If you plan to sell your home in the next year, you’re probably keen on finding a few ways to gin up its value. For many people that means donning an old pair of overalls, pulling out the power tools and going to work on some ambitious renovation projects.
Here’s a smarter idea: Leave the work duds in the closet, the tools in the garage and the renovation plans on hold. Instead, get out a large trash can and a dust rag.
“Just clean up your act,” says Chicago real estate agent Zack Sudler. “Put your junk in a storage locker, neaten, fix the wobbly ceiling fan – and do it before you call your Realtor.
An important point that many home sellers fail to realize: Their first sales job involves hiring a top-notch agent. Many of the best professional home sellers will shy away from putting a lot of time into selling your home if it’s a mess.
The only home improvement Sudler recommends is painting. Even there, he advises limiting the work to covering blemishes and repainting any rooms that have overly bright or outdated colors.
On the bigger pre-sale improvement projects, real estate pros tend to have a fairly uniform view: They’re rarely worth the money and effort. For most, the value added is a mere fraction of the cost.
To be sure, home renovations can have enormous benefits – to residents rather than sellers. Air conditioning or a new kitchen might dramatically improve your lifestyle. But the incremental amount a buyer will pay for a home after such projects are completed is likely to be well below the seller’s cost.
“We’ve seen homes where sellers have contractors still toiling away when the open houses start,” says Patrick Lashinsky, chief executive of San Francisco-based realty agency ZipRealty. “It’s a nightmare.”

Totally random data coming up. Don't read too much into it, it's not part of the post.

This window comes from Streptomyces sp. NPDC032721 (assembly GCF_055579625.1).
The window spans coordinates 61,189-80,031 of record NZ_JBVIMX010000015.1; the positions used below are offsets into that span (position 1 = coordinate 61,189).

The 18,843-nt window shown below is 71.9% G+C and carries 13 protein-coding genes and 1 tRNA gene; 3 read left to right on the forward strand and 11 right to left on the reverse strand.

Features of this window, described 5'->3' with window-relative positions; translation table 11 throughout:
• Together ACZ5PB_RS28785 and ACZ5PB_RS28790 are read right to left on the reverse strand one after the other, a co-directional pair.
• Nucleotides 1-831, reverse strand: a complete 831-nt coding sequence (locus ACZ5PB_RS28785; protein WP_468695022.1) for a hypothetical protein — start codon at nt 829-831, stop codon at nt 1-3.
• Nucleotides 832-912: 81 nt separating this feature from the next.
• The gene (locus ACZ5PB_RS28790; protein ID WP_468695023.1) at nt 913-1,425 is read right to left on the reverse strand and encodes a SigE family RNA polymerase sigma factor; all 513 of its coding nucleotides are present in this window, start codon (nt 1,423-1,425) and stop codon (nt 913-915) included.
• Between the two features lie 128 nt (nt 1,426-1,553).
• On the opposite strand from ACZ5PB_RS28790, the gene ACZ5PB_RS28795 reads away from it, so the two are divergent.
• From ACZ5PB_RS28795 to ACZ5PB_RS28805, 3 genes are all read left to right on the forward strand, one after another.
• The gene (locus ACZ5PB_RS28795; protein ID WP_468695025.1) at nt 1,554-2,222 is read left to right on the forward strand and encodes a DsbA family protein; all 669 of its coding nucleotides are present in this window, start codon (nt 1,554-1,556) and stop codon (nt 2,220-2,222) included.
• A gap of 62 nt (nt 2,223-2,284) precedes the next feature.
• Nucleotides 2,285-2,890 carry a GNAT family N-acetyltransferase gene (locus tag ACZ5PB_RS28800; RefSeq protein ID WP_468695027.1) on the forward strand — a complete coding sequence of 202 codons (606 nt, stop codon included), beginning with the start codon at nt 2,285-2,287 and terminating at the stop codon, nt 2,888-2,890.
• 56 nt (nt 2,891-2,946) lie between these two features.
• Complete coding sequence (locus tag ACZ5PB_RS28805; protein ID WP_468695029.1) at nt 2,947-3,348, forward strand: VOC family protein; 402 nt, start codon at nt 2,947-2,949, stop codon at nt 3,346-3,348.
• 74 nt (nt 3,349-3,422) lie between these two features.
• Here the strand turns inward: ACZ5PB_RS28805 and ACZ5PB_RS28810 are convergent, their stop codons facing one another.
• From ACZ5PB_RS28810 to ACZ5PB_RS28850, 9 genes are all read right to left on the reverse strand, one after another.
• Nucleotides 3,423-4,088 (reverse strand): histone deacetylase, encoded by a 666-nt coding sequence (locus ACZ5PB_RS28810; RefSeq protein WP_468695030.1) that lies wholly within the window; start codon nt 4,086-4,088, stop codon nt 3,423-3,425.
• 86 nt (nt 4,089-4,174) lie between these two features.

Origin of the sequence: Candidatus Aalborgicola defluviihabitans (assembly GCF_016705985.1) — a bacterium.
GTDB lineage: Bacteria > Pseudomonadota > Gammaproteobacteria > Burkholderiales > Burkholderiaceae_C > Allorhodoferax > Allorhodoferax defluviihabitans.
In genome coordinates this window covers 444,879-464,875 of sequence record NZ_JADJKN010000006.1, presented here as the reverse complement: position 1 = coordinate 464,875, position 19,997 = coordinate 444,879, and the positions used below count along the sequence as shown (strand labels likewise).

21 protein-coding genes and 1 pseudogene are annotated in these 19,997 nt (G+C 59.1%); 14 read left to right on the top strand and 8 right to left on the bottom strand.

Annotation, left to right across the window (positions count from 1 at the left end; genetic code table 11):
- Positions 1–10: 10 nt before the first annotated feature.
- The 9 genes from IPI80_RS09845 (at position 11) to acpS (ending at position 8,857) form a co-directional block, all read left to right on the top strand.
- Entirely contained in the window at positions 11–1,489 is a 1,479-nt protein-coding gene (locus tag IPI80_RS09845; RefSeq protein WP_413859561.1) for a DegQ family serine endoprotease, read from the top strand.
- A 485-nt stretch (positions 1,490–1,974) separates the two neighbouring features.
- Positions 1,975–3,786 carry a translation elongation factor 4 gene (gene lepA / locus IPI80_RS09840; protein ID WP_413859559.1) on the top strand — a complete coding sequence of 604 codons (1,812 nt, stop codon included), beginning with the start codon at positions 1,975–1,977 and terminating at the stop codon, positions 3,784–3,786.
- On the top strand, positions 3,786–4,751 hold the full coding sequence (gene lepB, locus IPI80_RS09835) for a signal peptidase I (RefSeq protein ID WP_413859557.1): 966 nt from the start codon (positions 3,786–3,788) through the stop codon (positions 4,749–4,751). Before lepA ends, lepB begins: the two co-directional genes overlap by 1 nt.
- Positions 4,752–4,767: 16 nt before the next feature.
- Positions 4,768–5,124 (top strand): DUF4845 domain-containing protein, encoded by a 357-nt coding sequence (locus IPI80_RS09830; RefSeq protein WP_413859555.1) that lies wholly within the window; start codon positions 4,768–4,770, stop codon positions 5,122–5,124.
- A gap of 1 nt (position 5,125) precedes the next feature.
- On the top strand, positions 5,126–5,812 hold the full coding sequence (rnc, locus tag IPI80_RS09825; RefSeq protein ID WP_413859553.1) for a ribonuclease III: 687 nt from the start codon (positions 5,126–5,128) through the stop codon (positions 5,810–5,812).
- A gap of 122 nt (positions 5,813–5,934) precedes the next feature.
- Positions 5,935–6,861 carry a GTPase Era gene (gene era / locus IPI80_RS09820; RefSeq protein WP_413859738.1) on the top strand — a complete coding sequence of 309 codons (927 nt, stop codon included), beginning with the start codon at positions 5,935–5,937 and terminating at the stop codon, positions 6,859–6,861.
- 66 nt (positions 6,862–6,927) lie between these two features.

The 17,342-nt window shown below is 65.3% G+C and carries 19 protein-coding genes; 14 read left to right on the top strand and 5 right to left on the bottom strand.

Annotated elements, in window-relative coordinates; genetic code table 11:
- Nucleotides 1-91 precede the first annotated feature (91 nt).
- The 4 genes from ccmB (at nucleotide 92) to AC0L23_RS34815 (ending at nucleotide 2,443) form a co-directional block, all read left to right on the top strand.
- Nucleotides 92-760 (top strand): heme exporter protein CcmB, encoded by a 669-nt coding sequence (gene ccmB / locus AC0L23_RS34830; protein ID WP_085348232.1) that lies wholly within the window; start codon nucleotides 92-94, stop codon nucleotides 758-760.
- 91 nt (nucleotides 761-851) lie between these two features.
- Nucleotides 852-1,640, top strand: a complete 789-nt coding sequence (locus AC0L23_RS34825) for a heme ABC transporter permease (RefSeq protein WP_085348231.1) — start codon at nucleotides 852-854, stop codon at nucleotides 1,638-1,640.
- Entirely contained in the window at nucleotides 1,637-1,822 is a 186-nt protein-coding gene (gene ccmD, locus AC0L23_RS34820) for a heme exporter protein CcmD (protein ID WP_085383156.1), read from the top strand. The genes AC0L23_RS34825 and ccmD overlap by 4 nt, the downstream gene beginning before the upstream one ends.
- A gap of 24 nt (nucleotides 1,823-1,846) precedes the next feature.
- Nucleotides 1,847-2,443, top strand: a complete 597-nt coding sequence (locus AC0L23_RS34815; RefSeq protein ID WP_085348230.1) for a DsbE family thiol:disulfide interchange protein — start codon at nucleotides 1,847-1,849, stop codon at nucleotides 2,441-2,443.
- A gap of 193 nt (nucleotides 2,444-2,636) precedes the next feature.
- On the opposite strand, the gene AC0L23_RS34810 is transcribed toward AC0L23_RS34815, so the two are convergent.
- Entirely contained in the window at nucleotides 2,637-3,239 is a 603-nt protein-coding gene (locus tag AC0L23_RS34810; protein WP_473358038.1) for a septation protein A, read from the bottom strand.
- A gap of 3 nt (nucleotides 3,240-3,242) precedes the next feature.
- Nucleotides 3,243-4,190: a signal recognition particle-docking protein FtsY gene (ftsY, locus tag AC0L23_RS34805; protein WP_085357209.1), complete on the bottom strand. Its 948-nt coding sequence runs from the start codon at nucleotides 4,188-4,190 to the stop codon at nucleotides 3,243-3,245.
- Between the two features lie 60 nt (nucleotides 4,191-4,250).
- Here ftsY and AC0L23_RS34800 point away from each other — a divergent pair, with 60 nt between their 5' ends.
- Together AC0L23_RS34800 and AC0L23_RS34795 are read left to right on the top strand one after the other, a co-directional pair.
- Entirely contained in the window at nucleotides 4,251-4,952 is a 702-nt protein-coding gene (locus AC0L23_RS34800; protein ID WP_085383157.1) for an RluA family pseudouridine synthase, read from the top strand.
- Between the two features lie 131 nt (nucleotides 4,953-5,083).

The National Association of Realtors (NAR) conducts an annual survey of its members in 80 cities that is created by Remodeling magazine and used to estimate the return on investment for 33 home improvement projects. The 2009 report concluded that, on average, for every US$1,000 homeowners spend on projects, they get back $638.
Even projects normally hyped as sure bets for adding value generate surprisingly weak gains, NAR reports. Converting an attic into a bedroom, for example, is typically regarded as garnering interest among potential buyers who might have otherwise disqualified the home from their search. An extra bedroom will indeed add value – just not for the majority of people who spend on the conversion. NAR figures homeowners recoup $831 on average for every $1,000 they invest.
Kitchens and bathrooms remain two of the most popular upgrades, and do have among the best returns on remodeling investments. But even for these rooms, mid-range jobs, which offer the highest returns, yield only about $720 and $710, respectively, on average, for each $1,000 invested.
The only investment that tends to get more out of buyers than sellers put into it is a heavy, insulated steel entry door, according to the NAR/Remodeling survey. Spend $1,000 on such an upgrade and you’re likely to add $1,289 to your sale price.
If you’re looking for examples of ways to waste money on renovations, there are lots of choices. Remodeling a home office yields just $481 for every $1,000 invested. Buying a backup power generator (perhaps from the likes of Honda or Briggs & Stratton) will add only $589 for each $1,000 invested.
All this is anathema to retailers like Home Depot, Lowe’s, Bed, Bath & Beyond, Williams-Sonoma and Lumber Liquidators. They all benefit from the myth that pumping money into your house pays off later on the auction block. So do buildings materials firms like Chicago-based USG, maker of the popular Sheetrock brand of gypsum wallboard.
Lashinsky says that on occasion, buying a new appliance for your home can pay off – if the one being replaced is so horribly out of date that it unsettles potential bidders. The agent has a long list of bad ideas to avoid. Among them: Converting a bedroom into a home office and yanking out the closet to make the room look bigger.
“In quite a few states, you’re not allowed to list that as a bedroom anymore,” he says. Such renovations can be expensive and result in the loss of bidders who need the extra bedroom.
Lashinsky’s choice for all-time worst renovation: A family that tore out a long wooden stairway leading up to their lovely hillside home and replaced it with a newly paved path. They made the change right before putting the home on the block in mid-winter, and the path kept icing over.
“People who wanted to see the house literally couldn’t get up the path,” says Lashinsky. “They kept sliding back down every time they got near the place.”